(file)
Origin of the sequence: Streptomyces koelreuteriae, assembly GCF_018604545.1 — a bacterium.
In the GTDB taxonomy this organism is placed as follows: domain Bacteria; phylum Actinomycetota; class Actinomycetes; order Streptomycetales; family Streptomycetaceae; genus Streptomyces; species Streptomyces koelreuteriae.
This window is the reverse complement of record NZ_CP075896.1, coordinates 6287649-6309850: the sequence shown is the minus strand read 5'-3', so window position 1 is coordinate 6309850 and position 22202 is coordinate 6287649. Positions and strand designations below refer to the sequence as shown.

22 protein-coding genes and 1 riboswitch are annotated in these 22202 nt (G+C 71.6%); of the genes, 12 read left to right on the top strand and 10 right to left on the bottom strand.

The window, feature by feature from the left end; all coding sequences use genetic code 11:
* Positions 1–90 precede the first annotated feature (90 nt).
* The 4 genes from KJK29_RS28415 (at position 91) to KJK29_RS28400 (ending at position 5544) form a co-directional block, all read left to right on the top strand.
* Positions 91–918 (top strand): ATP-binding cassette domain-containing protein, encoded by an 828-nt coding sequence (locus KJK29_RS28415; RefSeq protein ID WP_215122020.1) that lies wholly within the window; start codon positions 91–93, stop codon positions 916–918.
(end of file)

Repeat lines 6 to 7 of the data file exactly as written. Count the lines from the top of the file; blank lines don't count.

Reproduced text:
* Positions 1–90 precede the first annotated feature (90 nt).
* The 4 genes from KJK29_RS28415 (at position 91) to KJK29_RS28400 (ending at position 5544) form a co-directional block, all read left to right on the top strand.